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Danna, Baysan

For the island in Scotland, see Danna, Scotland.
Arabic دنه
Name meaning the Amphora[1]
Subdistrict Baysan

32°36′46.5″N 35°28′27.5″E / 32.612917°N 35.474306°E / 32.612917; 35.474306Coordinates: 32°36′46.5″N 35°28′27.5″E / 32.612917°N 35.474306°E / 32.612917; 35.474306{{#coordinates:32|36|46.5|N|35|28|27.5|E|type:city_region:IL |primary |name=

Palestine grid 194/224
Population 190 (1945)
Area 6,614 dunams
6.6 km²
Date of depopulation 28 May 1948
Cause(s) of depopulation Expulsion by Yishuv forces

Danna (Arabic: دنه‎) was a Palestinian village 13 kilometres north of Baysan that was captured by the Israel Defense Forces during the 1948 Arab-Israeli war.[2]


In 1596, Danna was part of the Ottoman Empire, nahiya (subdistrict) of Shafa under the liwa' (district) of Lajjun with a population of 5 Muslim families, (estimated 28 people). It paid taxes to the Ottoman government on a number of crops, including wheat and barley, and other types of produce, such as goats and beehives.[3]

Johann Ludwig Burckhardt, a Swiss traveler to Palestine who passed through the area around 1817, mentioned the village without providing an description.[4][5]

In the late nineteenth century, the village of Danna was situated on a slope, and was surrounded by farmland. There was a spring with a watering trough to the west. The village houses were built of stone and adobe.[6]

At the time of the 1931 census, Danna had 28 occupied houses and a population of 149 Muslims.[7]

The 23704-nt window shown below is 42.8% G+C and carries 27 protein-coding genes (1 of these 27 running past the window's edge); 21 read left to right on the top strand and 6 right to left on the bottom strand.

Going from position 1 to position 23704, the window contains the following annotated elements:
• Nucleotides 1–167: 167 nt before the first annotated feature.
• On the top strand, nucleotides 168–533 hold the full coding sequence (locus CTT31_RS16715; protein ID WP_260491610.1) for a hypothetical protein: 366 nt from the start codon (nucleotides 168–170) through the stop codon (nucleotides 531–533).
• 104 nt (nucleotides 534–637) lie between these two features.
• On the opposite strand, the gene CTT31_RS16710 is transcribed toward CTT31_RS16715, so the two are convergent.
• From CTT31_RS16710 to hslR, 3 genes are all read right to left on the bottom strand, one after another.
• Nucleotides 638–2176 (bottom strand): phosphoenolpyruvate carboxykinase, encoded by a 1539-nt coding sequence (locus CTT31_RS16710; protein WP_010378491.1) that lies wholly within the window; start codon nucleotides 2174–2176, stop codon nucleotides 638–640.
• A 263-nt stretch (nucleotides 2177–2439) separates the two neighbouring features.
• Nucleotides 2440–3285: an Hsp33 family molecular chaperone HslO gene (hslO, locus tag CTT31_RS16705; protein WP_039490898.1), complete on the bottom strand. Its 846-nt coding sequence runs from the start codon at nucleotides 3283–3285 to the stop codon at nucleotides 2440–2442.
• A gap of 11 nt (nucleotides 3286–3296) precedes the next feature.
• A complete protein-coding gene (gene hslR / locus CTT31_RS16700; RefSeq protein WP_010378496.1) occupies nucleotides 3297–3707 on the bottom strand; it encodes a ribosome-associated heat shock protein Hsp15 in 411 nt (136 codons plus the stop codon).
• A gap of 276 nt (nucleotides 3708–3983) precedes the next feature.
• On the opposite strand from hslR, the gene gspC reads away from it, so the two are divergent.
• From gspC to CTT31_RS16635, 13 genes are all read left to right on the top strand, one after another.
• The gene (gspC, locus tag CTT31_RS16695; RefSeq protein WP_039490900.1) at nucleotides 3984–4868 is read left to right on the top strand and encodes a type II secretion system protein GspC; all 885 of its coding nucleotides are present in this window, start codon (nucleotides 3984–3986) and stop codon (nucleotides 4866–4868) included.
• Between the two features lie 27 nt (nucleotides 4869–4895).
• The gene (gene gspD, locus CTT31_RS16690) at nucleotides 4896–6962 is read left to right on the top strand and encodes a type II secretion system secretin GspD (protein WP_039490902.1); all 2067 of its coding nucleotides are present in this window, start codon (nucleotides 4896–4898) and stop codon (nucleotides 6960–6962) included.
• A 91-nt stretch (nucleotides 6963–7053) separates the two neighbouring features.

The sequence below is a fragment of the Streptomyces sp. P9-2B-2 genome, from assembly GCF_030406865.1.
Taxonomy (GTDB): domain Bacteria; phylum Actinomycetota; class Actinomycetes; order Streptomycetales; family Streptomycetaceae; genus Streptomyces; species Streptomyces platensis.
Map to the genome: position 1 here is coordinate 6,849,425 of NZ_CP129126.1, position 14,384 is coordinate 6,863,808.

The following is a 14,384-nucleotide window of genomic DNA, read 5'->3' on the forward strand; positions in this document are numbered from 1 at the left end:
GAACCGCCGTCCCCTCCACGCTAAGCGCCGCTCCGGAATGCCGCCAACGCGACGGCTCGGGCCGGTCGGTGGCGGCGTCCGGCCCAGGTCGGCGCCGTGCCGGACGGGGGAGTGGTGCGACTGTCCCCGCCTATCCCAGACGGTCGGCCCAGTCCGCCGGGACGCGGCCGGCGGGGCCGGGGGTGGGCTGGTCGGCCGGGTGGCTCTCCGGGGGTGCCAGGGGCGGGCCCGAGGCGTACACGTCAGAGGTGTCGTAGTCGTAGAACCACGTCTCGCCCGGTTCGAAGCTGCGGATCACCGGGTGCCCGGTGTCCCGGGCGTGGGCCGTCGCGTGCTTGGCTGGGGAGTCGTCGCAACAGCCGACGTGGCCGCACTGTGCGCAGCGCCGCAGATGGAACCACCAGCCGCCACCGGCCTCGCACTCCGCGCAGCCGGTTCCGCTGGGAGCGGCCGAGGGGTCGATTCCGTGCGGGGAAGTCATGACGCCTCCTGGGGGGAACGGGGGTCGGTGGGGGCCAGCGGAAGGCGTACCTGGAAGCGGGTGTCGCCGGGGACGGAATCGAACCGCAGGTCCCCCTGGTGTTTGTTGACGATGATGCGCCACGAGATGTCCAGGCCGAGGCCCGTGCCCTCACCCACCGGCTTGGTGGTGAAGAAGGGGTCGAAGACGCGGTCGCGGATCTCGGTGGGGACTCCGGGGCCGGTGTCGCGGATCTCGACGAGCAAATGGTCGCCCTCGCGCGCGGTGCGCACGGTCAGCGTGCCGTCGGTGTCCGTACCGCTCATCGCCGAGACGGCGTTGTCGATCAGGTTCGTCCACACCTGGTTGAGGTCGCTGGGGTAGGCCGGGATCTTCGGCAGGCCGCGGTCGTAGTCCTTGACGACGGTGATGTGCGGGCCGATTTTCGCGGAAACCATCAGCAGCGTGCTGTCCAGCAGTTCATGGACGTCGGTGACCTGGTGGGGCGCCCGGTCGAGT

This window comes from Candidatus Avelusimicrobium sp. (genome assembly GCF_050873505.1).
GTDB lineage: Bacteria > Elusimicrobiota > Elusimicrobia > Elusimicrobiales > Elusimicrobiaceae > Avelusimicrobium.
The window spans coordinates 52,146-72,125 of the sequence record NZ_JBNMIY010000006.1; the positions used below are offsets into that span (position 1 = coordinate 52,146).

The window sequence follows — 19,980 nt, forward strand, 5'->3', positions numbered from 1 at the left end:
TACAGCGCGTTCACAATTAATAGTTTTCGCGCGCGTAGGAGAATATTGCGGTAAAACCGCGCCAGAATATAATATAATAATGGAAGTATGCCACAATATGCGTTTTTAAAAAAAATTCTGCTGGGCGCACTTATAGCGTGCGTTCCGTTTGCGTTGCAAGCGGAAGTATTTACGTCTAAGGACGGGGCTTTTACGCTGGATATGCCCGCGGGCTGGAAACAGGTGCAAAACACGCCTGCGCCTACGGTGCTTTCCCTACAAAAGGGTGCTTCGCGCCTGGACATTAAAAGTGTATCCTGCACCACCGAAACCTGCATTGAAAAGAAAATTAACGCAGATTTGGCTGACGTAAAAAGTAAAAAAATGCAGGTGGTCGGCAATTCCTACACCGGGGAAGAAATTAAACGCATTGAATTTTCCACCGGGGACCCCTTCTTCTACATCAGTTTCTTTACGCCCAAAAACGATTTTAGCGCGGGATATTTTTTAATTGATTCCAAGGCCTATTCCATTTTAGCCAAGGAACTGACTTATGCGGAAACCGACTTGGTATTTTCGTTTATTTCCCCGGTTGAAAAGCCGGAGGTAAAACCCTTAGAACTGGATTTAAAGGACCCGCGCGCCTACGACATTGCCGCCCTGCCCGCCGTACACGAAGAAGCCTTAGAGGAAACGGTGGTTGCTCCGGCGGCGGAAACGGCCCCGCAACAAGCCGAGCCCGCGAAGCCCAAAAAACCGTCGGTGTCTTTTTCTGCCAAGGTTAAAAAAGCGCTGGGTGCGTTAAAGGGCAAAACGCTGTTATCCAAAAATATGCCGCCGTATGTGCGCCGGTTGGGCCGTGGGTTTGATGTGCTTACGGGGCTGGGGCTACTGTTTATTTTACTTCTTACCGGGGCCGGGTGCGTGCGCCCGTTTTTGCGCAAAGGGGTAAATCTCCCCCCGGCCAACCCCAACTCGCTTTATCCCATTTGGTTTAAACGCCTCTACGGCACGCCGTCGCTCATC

The village was shaped like a rectangle whose longer sides were aligned in a north-south direction. During the British Mandate the village expanded and new houses, constructed of stone and adobe brick, were built along the road to the nearby village of Kafra. It was classified in this period as a hamlet in the Palestine Index Gazetteer. There were a few shops and a mosque which contained the shrine of a Shaykh Daniyal. The village spring provided water for all the residents, who all were Muslim. The villagers worked primarily in rainfed agriculture. In 1944/45 a total of 5,097 dunams was allotted to cereals; 14 dunams were irrigated or used for orchards. Grass and leafy vegetation grew on the slopes and peaks of the neighboring mountains and were used for grazing.[8]

The village today

According to the Palestinian historian Walid Khalidi, 1992, the remaining structures on the village land are:
"Bushes, cactus plants, thorns, and grass now grow around piles of rubble on the village site. Thick weeds grow in the wadi and near the springs. The lands in the area are cultivated by Israeli farmers."[8]

See also


  1. ^ Palmer, 1881, p. 160
  2. ^ Morris, 2004, p. xvii village #111. Also gives cause of depopulation.
  3. ^ Hütteroth and Abdulfattah, 1977, p. 157, also cited in Khalidi, 1992, p. 45
  4. ^ Burckhardt, 1822, p.342.
  5. ^ Also cited in Khalidi 1992, p. 46 (wrongly cited to p. 842)
  6. ^ Conder and Kitchener, 1882, SWP II, p.83. Quoted in Khalidi, 1992, p.46
  7. ^ Mills, 1932, p. 78
  8. ^ a b Khalidi, 1992, p.46



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